Dark, atmospheric and terrifying psychological serial killer thriller set in a freezing Ontario winter, guaranteed to chill readers to the bone: ‘Forty Words for Sorrow is brilliant’ Jonathan Kellerman
When four teenagers go missing in the small northern town of Algonquin Bay, the extensive police investigation comes up empty. Everyone is ready to give up, except Detective John Cardinal, an all-too-human loner whose persistence only serves to get him removed from homicide.
Then the mutilated body of thirteen-year-old Katie Pine is pulled out of an abandoned mineshaft. And only Cardinal is willing to consider the horrible truth: that this quiet town is home to the most vicious of killers. With the media, the provincial police and his own department questioning his every move, Cardinal follows increasingly tenuous threads towards the unthinkable. But time isn’t only running out for him: there’s also another young victim tied up in a basement wondering how and when he will die.
‘Intensely vivid characters, terrible crimes and a brutal deep-frozen landscape all prove beyond a reasonable doubt that cold nurtures good and evil as readily as heat…and that Giles Blunt is a really tremendous crime novelist’ Lee Child
‘One of the finest crime novels I’ve ever read. Giles Blunt writes with uncommon grace, style and compassion and he plots like a demon. This book has it all – unforgettable characters, beautiful language, throat-constricting suspense’ Jonathan Kellerman
‘A taut and enthralling tale that is as dark as the Canadian winter setting is cold. Humane, intelligent and gripping, Forty Words for Sorrow is a haunting journey into the human heart in all its complexities’ Val McDermid
‘A fine debut that deserves to do well, and promises much from a talented new author’ Jim Driver, Time Out
‘A superior Canadian police procedural with an evocative sense of place: the frozen lakes and forests are as integral to the plot as the flawed detective … an impressive achievement’ Maxim Jakubowski, Guardian
About the author
Giles Blunt grew up in North Bay, Ontario, and now lives in New York City. He’s written scripts for Law & Order, Street Legal and Night Heat. He is at work on his next crime novel, The Delicate Storm, also set in the fictional town of Algonquin Bay, and featuring John Cardinal.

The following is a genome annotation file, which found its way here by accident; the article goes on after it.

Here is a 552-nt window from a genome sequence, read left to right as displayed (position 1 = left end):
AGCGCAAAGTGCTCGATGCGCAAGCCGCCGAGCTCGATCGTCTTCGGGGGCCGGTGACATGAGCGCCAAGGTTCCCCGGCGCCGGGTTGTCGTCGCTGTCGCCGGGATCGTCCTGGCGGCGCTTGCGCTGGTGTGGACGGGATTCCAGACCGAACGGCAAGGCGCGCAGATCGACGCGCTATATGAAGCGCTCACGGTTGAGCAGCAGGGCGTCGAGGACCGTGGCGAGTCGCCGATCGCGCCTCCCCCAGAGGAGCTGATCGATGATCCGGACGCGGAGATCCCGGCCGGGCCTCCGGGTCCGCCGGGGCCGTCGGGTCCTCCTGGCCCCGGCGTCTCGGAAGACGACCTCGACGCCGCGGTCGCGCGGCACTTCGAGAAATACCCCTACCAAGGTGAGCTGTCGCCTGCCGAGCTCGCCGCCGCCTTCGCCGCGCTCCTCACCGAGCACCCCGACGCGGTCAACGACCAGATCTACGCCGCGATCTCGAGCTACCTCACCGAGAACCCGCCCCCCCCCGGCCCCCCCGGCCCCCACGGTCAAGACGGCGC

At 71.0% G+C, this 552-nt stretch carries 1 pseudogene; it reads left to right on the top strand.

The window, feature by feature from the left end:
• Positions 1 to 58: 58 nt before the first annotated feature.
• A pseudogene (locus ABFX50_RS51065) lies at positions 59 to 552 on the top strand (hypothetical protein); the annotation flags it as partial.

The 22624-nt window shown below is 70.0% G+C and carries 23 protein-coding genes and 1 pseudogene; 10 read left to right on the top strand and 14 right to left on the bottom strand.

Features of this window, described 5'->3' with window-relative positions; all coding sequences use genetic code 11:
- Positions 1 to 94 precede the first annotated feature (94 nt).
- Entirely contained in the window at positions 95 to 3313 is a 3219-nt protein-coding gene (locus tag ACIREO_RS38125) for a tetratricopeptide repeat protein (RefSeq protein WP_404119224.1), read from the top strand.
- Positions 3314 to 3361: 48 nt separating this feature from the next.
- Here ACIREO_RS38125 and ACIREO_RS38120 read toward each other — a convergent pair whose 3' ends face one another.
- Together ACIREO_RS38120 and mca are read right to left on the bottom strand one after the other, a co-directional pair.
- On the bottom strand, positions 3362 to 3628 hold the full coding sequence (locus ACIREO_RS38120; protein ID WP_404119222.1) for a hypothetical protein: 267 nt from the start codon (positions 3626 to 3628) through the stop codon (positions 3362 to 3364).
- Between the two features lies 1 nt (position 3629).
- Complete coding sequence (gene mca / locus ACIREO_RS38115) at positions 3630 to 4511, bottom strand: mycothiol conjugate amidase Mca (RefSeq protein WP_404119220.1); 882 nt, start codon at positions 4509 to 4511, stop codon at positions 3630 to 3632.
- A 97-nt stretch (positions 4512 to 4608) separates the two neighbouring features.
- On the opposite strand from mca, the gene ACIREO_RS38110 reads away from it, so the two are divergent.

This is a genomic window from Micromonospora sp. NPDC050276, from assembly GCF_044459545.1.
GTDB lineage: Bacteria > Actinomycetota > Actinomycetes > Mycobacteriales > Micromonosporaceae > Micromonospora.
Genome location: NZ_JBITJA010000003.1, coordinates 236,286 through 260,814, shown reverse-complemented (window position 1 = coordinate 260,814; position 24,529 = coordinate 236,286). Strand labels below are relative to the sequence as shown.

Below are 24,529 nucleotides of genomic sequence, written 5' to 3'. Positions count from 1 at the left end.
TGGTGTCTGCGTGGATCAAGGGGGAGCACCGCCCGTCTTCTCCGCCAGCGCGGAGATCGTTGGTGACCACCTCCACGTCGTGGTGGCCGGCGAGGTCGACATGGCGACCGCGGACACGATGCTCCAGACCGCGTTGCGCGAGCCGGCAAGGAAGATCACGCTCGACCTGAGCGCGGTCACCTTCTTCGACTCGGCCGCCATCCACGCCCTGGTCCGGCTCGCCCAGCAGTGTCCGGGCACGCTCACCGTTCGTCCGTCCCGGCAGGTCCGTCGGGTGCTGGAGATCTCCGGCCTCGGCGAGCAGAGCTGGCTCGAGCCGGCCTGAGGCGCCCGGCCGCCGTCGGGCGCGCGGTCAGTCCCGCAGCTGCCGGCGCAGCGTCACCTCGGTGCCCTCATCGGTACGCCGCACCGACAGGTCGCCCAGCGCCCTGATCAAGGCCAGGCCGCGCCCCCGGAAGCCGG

This brooding tale of a search for a serial killer in rural Ontario takes its title from the often-quoted fact that Eskimos have 40 words for snow. "What people really need is forty words for sorrow," thinks Det. John Cardinal, whose glum outlook aptly mirrors the mood of Blunt's atmospheric thriller. The story begins when the frozen body of 13-year-old Chippewa Katie Pine is discovered on one of the Manitou Islands near Algonquin Bay, Ontario. Cardinal, whose obsessive search for the missing girl when she first disappeared six months earlier got him kicked off the case, ends up back in the good graces of his superiors. Or so he thinks. But his new partner, Lisa Delorme, fresh from the Office of Special Investigations (think Internal Affairs), has been paired with Cardinal so she can covertly investigate him at the same time. Dogging Cardinal's record is his connection with drug dealer Kyle Corbett. Each time the police tried to bust Corbett, he was warned by someone on the inside; Cardinal, who is burdened with a guilty secret and a wife who's in and out of mental institutions, is the prime suspect. Focusing initially on Cardinal, Blunt (author of the praised Cold Eye) opens up the plot by chronicling what happens to the next potential victim of what the newspapers are calling the Windigo Killer. While the plot is formulaic (combining both a least-likely-suspect twist and a you-may-think-it's-over-but-it's-not finale), the plangent atmosphere gradually and effectively permeates the reader's consciousness. The characters achieve dimension slowly, like figures in a developing Polaroid, and then become vivid. Sorrow is palpable, and readers making their way through the book will feel like they're walking hunched over against a steady, chilling wind but the final destination, like Cardinal's final redemption, is well earned and well worth the trip.